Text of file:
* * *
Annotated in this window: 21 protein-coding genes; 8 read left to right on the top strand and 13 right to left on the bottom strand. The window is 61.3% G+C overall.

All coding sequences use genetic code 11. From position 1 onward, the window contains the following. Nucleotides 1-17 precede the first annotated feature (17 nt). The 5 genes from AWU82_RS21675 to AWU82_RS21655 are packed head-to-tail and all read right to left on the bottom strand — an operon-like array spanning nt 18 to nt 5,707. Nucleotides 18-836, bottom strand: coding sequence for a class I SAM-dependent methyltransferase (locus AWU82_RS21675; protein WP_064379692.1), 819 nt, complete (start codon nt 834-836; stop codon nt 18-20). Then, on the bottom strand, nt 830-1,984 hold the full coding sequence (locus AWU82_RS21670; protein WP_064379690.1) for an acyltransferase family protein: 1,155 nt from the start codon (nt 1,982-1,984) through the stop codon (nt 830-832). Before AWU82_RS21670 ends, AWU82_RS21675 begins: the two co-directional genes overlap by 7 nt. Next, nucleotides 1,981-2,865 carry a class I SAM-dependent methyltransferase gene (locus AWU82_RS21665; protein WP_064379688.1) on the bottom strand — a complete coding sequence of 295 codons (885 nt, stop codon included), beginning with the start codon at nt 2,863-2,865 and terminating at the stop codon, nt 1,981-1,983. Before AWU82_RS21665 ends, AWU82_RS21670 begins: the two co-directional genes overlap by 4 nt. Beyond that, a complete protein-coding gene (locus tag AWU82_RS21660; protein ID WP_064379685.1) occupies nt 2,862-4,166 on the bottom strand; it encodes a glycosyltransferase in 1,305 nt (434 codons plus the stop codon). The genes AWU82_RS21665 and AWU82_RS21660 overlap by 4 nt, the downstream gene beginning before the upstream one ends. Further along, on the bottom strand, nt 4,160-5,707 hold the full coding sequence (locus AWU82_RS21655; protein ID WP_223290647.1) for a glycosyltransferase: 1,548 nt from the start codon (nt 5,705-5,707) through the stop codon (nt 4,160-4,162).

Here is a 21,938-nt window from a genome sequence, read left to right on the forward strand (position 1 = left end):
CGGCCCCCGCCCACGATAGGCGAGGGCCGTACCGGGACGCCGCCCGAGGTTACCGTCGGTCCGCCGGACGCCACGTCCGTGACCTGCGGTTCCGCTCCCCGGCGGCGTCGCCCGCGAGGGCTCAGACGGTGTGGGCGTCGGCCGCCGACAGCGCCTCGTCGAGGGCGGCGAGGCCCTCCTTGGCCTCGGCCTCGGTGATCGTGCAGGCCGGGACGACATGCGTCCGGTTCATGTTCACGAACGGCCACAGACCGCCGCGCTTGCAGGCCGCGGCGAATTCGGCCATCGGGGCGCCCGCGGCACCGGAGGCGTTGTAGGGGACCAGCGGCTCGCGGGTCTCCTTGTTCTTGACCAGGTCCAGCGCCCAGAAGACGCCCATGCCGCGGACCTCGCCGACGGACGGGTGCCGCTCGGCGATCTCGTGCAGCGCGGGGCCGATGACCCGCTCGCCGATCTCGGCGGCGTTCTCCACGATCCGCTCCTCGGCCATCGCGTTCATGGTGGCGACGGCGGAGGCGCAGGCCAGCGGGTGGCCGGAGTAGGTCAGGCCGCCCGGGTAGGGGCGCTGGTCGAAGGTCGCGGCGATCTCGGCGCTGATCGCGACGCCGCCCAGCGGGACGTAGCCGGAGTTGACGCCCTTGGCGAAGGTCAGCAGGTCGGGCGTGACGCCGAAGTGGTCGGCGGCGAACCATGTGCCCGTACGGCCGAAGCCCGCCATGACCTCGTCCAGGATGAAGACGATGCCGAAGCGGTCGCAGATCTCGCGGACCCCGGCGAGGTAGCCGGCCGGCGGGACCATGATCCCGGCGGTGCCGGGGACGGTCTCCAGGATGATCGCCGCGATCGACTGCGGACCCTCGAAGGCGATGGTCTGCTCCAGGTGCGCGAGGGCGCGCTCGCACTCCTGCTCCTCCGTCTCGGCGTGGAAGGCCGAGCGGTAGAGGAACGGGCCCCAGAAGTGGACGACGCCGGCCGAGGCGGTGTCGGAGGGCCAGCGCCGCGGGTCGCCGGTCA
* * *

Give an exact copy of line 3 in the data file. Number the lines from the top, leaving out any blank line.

Here is a 21,938-nt window from a genome sequence, read left to right on the forward strand (position 1 = left end):